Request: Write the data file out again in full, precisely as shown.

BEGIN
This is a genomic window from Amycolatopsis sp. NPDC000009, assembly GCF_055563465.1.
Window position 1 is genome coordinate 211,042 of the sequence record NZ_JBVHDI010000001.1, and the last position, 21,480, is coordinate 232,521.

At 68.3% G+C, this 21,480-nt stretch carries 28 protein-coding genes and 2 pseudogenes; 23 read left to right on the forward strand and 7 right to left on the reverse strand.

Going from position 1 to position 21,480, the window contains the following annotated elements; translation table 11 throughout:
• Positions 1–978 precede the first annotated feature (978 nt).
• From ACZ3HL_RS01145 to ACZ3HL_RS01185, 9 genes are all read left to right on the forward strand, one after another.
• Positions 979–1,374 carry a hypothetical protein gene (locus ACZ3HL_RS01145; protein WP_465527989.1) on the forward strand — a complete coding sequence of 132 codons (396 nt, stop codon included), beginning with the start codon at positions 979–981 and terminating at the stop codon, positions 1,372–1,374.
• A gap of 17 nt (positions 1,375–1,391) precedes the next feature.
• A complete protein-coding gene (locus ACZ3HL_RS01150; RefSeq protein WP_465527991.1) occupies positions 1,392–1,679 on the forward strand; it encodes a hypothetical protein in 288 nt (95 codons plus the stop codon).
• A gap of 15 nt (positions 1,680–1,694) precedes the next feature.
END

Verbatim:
This is a genomic window from Amycolatopsis sp. NPDC000009, assembly GCF_055563465.1.
Window position 1 is genome coordinate 211,042 of the sequence record NZ_JBVHDI010000001.1, and the last position, 21,480, is coordinate 232,521.

At 68.3% G+C, this 21,480-nt stretch carries 28 protein-coding genes and 2 pseudogenes; 23 read left to right on the forward strand and 7 right to left on the reverse strand.

Going from position 1 to position 21,480, the window contains the following annotated elements; translation table 11 throughout:
• Positions 1–978 precede the first annotated feature (978 nt).
• From ACZ3HL_RS01145 to ACZ3HL_RS01185, 9 genes are all read left to right on the forward strand, one after another.
• Positions 979–1,374 carry a hypothetical protein gene (locus ACZ3HL_RS01145; protein WP_465527989.1) on the forward strand — a complete coding sequence of 132 codons (396 nt, stop codon included), beginning with the start codon at positions 979–981 and terminating at the stop codon, positions 1,372–1,374.
• A gap of 17 nt (positions 1,375–1,391) precedes the next feature.
• A complete protein-coding gene (locus ACZ3HL_RS01150; RefSeq protein WP_465527991.1) occupies positions 1,392–1,679 on the forward strand; it encodes a hypothetical protein in 288 nt (95 codons plus the stop codon).
• A gap of 15 nt (positions 1,680–1,694) precedes the next feature.